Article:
Weird Computer Code - dummies

By Barry Burd

Everybody needs break once in a while. If you’re a hard-working student of the Java programming language, you should take time off to look at some programming language quirks — peculiar things you find in Java and other programming languages. Most of these quirks are amusing, and some of them are downright mind-boggling!

Obfuscated code

If you visit, you find one of the strangest Java programs ever written:

/*   Just Java
     Peter van der Linden
     April 1, 1996.

To the naked eye, the program looks like one big comment. And if you paste the code into an Eclipse editor, most of the code is green (meaning that it’s part of a comment). When you run the code, nothing should happen. But looks are deceiving. When you run this code, the output is


This code is an example of an obfuscated program. An obfuscated program is one that’s intentionally difficult for people to read and understand. There are two reasons for creating obfuscated code: (1) for fun, and (2) to keep other people from understanding your coding tricks and stealing your ideas.

Many commercial products can turn regular code into obfuscated code, but the most amusing examples come from people who write obfuscated code from scratch. For other examples of obfuscated Java code, visit Semantic Designs and the blog Note to self.

Surprising language behavior

Some languages have features that defy intuitions. The following example (and many others) are from

function writeStuff()
  document.writeln('5' + 3)
  document.writeln('5' - 3)
<body onload="writeStuff()">

In this example, the lines between the <script> and </script> tags are JavaScript code. JavaScript has little to do with Java. (The names Java and JavaScript are similar only for historical reasons.) People use JavaScript primarily as a language for embedding code inside web pages.

In JavaScript, the expressions 5 + 3 and 5 – 3 are very similar, so you’d guess that the two expressions behave the same way. But it’s just not so! If you visit this section’s code in a web browser, you see


The plus sign concatenates the character 5 and the character 3; the minus sign subtracts the number 3 from the number 5. You’d never guess it!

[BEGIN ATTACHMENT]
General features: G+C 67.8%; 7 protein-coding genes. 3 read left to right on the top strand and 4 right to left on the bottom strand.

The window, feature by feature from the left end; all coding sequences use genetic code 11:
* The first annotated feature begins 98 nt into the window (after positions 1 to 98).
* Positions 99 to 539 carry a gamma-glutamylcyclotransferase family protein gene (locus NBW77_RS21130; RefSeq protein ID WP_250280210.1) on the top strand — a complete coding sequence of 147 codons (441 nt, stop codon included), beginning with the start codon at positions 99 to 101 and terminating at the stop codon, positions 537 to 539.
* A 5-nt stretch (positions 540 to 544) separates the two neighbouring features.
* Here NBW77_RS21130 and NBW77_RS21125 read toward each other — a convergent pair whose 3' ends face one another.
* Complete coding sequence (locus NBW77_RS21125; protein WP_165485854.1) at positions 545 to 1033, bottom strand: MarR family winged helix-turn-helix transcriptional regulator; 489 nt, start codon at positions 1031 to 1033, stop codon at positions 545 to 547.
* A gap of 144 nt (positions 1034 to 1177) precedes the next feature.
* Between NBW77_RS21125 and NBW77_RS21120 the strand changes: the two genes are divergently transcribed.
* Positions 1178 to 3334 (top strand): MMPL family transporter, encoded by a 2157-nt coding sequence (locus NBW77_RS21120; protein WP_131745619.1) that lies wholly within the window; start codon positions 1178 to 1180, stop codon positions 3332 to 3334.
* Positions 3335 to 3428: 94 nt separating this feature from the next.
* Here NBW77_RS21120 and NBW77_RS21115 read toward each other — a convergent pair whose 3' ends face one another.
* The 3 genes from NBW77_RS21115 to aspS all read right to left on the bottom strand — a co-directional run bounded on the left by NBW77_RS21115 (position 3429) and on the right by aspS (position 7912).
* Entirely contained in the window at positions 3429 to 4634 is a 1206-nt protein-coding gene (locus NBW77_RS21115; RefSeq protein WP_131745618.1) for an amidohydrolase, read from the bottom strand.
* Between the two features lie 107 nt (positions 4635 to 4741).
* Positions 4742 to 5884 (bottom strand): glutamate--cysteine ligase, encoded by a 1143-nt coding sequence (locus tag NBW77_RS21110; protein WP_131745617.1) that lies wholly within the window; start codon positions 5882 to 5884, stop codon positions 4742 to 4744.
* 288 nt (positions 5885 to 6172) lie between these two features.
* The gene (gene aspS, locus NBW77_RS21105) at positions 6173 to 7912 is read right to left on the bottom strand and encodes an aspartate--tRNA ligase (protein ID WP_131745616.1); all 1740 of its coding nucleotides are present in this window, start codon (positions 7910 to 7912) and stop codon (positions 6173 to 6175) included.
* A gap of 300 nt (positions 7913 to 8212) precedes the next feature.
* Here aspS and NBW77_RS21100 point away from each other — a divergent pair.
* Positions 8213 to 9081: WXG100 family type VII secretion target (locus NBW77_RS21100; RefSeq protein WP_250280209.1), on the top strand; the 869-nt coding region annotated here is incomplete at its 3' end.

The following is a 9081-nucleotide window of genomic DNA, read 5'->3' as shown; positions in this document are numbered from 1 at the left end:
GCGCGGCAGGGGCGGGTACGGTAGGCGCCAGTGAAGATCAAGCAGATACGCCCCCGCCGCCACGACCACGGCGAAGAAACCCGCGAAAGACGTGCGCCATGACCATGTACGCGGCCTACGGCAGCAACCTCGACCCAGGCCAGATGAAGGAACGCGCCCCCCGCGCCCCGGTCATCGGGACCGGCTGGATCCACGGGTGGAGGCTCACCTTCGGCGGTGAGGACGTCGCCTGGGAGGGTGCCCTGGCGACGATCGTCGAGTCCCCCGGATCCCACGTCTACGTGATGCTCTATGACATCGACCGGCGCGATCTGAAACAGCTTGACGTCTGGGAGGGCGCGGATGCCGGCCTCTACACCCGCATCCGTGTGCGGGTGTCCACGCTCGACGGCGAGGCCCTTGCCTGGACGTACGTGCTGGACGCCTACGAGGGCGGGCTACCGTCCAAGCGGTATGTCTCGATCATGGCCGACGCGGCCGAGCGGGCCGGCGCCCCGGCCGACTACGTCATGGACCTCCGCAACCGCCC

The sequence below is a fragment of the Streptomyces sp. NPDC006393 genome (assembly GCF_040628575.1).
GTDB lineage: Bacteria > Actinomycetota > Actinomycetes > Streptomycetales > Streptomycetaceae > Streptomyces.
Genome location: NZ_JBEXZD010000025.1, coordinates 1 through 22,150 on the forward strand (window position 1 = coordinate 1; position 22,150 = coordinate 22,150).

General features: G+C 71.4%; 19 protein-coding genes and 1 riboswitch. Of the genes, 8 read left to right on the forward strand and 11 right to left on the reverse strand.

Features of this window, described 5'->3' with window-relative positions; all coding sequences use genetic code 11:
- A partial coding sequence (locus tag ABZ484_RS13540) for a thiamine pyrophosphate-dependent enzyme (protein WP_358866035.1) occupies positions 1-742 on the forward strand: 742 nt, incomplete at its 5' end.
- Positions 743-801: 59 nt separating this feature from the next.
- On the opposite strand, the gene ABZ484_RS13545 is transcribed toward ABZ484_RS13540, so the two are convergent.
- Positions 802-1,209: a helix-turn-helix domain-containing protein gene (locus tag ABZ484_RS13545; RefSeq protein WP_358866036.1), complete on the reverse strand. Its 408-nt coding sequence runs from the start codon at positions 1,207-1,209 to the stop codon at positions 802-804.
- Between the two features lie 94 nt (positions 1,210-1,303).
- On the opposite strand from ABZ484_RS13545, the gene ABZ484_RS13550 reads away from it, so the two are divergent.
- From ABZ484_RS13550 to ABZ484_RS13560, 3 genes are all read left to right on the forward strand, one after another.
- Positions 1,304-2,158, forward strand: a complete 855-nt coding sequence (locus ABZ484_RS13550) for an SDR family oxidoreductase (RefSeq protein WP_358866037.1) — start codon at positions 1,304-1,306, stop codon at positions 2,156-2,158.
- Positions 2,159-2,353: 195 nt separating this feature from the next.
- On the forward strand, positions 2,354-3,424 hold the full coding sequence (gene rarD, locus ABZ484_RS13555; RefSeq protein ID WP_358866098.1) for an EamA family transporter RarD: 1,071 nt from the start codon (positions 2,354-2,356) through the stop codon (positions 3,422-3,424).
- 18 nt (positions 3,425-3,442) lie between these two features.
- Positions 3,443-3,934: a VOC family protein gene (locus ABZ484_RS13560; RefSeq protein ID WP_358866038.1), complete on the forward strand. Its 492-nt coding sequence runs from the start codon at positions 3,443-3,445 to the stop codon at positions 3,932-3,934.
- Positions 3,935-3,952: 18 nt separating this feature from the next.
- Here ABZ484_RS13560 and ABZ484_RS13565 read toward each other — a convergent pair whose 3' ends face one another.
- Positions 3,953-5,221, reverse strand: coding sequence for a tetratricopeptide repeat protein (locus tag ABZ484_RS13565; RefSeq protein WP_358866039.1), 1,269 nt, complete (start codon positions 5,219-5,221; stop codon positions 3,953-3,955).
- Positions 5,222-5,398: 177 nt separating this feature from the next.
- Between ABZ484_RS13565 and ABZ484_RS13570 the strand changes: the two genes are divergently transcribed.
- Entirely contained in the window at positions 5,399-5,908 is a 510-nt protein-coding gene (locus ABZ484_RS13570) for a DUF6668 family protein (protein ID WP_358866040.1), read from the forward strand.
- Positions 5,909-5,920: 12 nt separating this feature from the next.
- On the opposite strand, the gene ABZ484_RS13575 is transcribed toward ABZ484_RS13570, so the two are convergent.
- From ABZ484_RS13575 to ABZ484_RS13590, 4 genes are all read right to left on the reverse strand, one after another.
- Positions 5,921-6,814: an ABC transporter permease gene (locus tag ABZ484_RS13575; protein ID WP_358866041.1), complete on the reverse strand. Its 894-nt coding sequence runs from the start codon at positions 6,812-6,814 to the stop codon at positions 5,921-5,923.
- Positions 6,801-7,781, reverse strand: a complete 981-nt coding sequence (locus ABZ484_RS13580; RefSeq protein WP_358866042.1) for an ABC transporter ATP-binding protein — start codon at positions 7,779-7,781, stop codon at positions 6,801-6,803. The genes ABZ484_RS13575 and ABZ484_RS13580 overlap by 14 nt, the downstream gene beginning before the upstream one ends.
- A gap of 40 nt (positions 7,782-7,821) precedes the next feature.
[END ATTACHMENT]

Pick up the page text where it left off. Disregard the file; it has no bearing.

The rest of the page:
Self-reproducing programs

A Quine is a program that outputs a copy of itself, despite the fact that it receives no input. The site The Quine Page is a repository for Quine examples. The site contains Quines in about 50 different programming languages. The following program (created by Bertram Felgenhauer) is almost a Quine — “almost,” because to make it a Quine, you have to type the entire program on one line with no line breaks. (For the purposes of this article, the line breaks are present so you can see all the code at once.)

class S{public static void main(String[]a){
String s="class S{public static void main(String[]a){
String s=;char c=34;System.out.println
char c=34;System.out.println

The world of programming languages

You may hear some fresh faced programmers say that they want to learn to code in all the programming languages. Good Luck! There are thousands of computer programming languages. (You can see the influences that popular languages have on each other by visiting

The page lists about 800 of the more obscure languages. Roughly one in ten of these languages were created as jokes. (The joke languages have their own special page at

One favorite language isn’t in the Esolang list. It’s the Unbounded Register Machine language which has only three statement types. You can add 1 to a variable, subtract 1 from a variable, or loop while a variable’s value isn’t zero.

while (myVar != 0) {

That’s all you can do in the Unbounded Register Machine language. But here’s the punch line: By combining statements, one after another, in this language, you can implement any strategy that you can implement in Java (or in any other general-purpose, industrial-strength programming language). For more information, visit Portland State University’s page.